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What is a Pastry Wheel?

Mary McMahon
By
Updated May 16, 2024
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A pastry wheel is a tool which is used to cut, shape, or mold pastry. Pastry wheels come in a number of forms, from cutters which are designed to produce uniform strips of pastry to pie crimpers. Some companies even make the wheels with removable inserts, allowing bakers to choose from a number of options. If you do much baking, a pastry wheel is a very useful thing to have around, and well worth the cost, since these tools are generally inexpensive.

As the name implies, the wheel is designed to rotate. Generally, the tool consists of a handle which can be mounted to an axle which may hold something like a blade for cutting or a rotary crimper for producing a neat, uniform edge. The best pastry cutters have large, soft handles which make them easy to hold and use, and most are designed to be run through the dishwasher, reducing the risk of a buildup of butter and other pastry products.

One form of a pastry wheel is the crimper, which, as the name implies, crimps. Crimpers can be used to create fluted, ruffled edges while closing pastries like turnovers and pies. They can also, incidentally, be used to make ravioli, which classically have a crimped and ruffled edge. Most crimpers will cut in addition to crimping, when applied with enough pressure.

A pastry wheel can also hold a bladed cylinder which is used to cut pastry and pasta. Many have several blades, allowing bakers to cut a piece of dough into strips which can be used for lattice and decorations, and this design can also be used as a pasta cutter. Other pastry cutters have very wide blades which are meant to produce wide and uniform strips of pastry which can be used for a variety of tasks.

A single-bladed wheel can be used to quickly and cleanly cut through pastry, producing an even edge, and it can also be used to score pastry to create patterns and designs, or to leave air holes for venting. Some companies make pastry wheels with a two-wheeled design; depending on which side faces the pastry, bakers can crimp it, or cut it.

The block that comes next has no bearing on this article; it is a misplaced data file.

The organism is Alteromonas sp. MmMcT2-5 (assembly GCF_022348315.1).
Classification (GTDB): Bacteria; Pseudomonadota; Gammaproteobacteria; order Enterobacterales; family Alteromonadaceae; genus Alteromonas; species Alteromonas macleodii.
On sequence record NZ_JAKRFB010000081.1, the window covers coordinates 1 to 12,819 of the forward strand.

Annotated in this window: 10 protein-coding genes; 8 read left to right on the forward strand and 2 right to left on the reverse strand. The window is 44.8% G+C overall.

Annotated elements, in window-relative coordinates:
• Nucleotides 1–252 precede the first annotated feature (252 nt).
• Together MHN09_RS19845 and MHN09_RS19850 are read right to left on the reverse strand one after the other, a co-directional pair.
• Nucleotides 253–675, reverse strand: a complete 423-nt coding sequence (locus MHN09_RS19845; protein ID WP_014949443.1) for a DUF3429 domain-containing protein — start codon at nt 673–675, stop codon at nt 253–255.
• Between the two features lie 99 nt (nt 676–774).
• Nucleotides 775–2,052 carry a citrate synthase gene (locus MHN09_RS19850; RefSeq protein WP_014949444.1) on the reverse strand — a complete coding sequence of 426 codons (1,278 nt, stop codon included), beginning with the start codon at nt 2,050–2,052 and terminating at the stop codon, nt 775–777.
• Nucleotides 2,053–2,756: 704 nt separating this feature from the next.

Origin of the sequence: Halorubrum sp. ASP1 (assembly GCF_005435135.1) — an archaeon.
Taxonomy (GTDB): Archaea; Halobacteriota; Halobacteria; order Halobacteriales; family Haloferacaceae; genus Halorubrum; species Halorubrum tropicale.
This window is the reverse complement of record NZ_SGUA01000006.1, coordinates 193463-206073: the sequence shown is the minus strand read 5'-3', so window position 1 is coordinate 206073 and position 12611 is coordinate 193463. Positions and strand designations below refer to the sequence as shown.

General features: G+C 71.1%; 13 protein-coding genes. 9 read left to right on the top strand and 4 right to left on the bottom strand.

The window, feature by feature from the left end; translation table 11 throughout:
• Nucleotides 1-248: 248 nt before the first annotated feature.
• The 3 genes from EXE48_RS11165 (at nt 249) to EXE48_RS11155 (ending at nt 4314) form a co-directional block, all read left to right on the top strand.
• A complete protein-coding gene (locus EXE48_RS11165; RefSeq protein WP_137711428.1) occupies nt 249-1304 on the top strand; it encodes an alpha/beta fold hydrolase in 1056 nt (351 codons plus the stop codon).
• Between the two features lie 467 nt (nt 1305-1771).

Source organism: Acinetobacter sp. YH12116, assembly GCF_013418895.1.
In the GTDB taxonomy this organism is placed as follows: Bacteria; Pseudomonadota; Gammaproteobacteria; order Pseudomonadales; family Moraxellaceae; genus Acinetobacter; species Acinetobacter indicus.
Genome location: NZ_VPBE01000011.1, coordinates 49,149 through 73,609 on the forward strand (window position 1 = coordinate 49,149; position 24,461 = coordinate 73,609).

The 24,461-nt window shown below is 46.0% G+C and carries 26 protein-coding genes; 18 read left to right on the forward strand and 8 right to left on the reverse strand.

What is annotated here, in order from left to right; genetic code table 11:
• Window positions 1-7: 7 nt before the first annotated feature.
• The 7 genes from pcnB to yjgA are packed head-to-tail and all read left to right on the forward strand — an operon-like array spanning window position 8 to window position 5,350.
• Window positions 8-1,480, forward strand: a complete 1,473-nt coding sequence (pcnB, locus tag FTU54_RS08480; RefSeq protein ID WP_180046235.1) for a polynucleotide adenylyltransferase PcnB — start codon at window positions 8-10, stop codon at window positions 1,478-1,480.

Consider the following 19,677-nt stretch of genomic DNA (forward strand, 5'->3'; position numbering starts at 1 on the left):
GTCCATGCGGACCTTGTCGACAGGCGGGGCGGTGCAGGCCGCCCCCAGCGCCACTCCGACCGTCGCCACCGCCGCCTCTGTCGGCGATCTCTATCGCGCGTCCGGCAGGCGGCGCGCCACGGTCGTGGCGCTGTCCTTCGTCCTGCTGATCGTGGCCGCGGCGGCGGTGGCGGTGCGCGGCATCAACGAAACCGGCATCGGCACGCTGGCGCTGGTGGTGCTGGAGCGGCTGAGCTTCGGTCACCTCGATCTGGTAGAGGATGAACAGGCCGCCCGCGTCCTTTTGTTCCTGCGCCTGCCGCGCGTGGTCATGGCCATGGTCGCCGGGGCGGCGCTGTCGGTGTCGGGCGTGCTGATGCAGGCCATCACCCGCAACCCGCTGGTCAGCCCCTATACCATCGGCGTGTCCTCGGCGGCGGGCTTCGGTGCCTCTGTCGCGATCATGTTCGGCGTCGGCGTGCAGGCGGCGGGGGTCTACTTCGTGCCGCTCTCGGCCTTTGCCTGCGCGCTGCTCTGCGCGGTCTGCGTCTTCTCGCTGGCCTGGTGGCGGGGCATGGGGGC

When cleaning a pastry wheel, watch out for patches of flour, which can adhere like glue to the wheel and the handle of this kitchen tool. If the wheel does become caked in flour, soak it and scrub it before attempting to wash it, to ensure that the flour does not turn into a crust which will be impossible to remove.

DelightedCooking is dedicated to providing accurate and trustworthy information. We carefully select reputable sources and employ a rigorous fact-checking process to maintain the highest standards. To learn more about our commitment to accuracy, read our editorial process.
Mary McMahon
By Mary McMahon

Ever since she began contributing to the site several years ago, Mary has embraced the exciting challenge of being a DelightedCooking researcher and writer. Mary has a liberal arts degree from Goddard College and spends her free time reading, cooking, and exploring the great outdoors.

Discussion Comments

By bagley79 — On Jun 01, 2011

One of the handiest tools I have used when making pasta or working with dough is a five wheel pastry cutter. The benefit of using one with multiple wheels is you can cut strips faster and they work great with long pieces of pastry.

The one I use most often is stainless steel and also works great for cutting brownies. I am not always very good at cutting even pieces, so this helps marks off the squares or strips so they are all even.

By John57 — On May 31, 2011

Not only are pastry wheel cutters inexpensive to buy, but they are fun to use when making your own pie crust. They are lightweight and easy to use, and make it very easy to make air holes if you are making a double pie crust.

It doesn't really take any special know how to use one, just be creative and you can't really go wrong. I have always found working with dough and pastry of any kind to be relaxing, and using a pastry wheel lets you be more creative.

Mary McMahon

Mary McMahon

Ever since she began contributing to the site several years ago, Mary has embraced the exciting challenge of being a...

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